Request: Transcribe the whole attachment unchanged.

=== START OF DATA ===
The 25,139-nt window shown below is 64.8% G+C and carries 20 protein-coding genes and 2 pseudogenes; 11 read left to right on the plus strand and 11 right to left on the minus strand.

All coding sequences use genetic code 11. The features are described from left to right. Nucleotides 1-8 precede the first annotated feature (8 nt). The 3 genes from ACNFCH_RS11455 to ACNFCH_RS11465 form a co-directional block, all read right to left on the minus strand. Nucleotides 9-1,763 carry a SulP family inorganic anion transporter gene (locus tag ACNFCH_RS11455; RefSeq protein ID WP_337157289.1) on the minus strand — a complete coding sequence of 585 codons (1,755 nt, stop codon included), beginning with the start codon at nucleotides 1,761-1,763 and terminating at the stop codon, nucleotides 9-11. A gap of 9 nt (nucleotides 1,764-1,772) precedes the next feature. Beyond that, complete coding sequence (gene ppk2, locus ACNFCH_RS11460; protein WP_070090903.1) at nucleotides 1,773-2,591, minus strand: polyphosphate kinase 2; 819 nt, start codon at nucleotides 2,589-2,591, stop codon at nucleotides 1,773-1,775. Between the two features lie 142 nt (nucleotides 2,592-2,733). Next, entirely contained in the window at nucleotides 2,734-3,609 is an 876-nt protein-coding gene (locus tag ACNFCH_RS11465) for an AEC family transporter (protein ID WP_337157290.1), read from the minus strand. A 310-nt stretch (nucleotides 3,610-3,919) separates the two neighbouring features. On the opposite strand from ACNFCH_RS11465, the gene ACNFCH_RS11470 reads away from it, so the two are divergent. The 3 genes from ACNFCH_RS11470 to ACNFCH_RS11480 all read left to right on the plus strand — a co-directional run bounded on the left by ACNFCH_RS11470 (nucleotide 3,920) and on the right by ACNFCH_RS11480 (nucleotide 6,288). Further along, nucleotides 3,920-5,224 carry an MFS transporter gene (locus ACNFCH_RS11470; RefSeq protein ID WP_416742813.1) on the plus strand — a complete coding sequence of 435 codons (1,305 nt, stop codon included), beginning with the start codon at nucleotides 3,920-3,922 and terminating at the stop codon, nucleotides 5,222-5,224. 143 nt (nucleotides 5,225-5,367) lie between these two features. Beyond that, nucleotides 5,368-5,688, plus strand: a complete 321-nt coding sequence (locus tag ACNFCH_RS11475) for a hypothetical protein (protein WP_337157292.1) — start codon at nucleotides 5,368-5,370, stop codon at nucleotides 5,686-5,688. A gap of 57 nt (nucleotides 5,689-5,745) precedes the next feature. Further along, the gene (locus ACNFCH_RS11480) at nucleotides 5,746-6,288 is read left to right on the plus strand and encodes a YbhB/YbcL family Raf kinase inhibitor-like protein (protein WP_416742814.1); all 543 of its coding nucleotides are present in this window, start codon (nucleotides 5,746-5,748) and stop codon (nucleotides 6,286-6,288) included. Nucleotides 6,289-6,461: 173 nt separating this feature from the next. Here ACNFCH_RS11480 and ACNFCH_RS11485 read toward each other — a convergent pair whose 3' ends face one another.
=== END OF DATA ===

The 25,139-nt window shown below is 64.8% G+C and carries 20 protein-coding genes and 2 pseudogenes; 11 read left to right on the plus strand and 11 right to left on the minus strand.

All coding sequences use genetic code 11. The features are described from left to right. Nucleotides 1-8 precede the first annotated feature (8 nt). The 3 genes from ACNFCH_RS11455 to ACNFCH_RS11465 form a co-directional block, all read right to left on the minus strand. Nucleotides 9-1,763 carry a SulP family inorganic anion transporter gene (locus tag ACNFCH_RS11455; RefSeq protein ID WP_337157289.1) on the minus strand — a complete coding sequence of 585 codons (1,755 nt, stop codon included), beginning with the start codon at nucleotides 1,761-1,763 and terminating at the stop codon, nucleotides 9-11. A gap of 9 nt (nucleotides 1,764-1,772) precedes the next feature. Beyond that, complete coding sequence (gene ppk2, locus ACNFCH_RS11460; protein WP_070090903.1) at nucleotides 1,773-2,591, minus strand: polyphosphate kinase 2; 819 nt, start codon at nucleotides 2,589-2,591, stop codon at nucleotides 1,773-1,775. Between the two features lie 142 nt (nucleotides 2,592-2,733). Next, entirely contained in the window at nucleotides 2,734-3,609 is an 876-nt protein-coding gene (locus tag ACNFCH_RS11465) for an AEC family transporter (protein ID WP_337157290.1), read from the minus strand. A 310-nt stretch (nucleotides 3,610-3,919) separates the two neighbouring features. On the opposite strand from ACNFCH_RS11465, the gene ACNFCH_RS11470 reads away from it, so the two are divergent. The 3 genes from ACNFCH_RS11470 to ACNFCH_RS11480 all read left to right on the plus strand — a co-directional run bounded on the left by ACNFCH_RS11470 (nucleotide 3,920) and on the right by ACNFCH_RS11480 (nucleotide 6,288). Further along, nucleotides 3,920-5,224 carry an MFS transporter gene (locus ACNFCH_RS11470; RefSeq protein ID WP_416742813.1) on the plus strand — a complete coding sequence of 435 codons (1,305 nt, stop codon included), beginning with the start codon at nucleotides 3,920-3,922 and terminating at the stop codon, nucleotides 5,222-5,224. 143 nt (nucleotides 5,225-5,367) lie between these two features. Beyond that, nucleotides 5,368-5,688, plus strand: a complete 321-nt coding sequence (locus tag ACNFCH_RS11475) for a hypothetical protein (protein WP_337157292.1) — start codon at nucleotides 5,368-5,370, stop codon at nucleotides 5,686-5,688. A gap of 57 nt (nucleotides 5,689-5,745) precedes the next feature. Further along, the gene (locus ACNFCH_RS11480) at nucleotides 5,746-6,288 is read left to right on the plus strand and encodes a YbhB/YbcL family Raf kinase inhibitor-like protein (protein WP_416742814.1); all 543 of its coding nucleotides are present in this window, start codon (nucleotides 5,746-5,748) and stop codon (nucleotides 6,286-6,288) included. Nucleotides 6,289-6,461: 173 nt separating this feature from the next. Here ACNFCH_RS11480 and ACNFCH_RS11485 read toward each other — a convergent pair whose 3' ends face one another.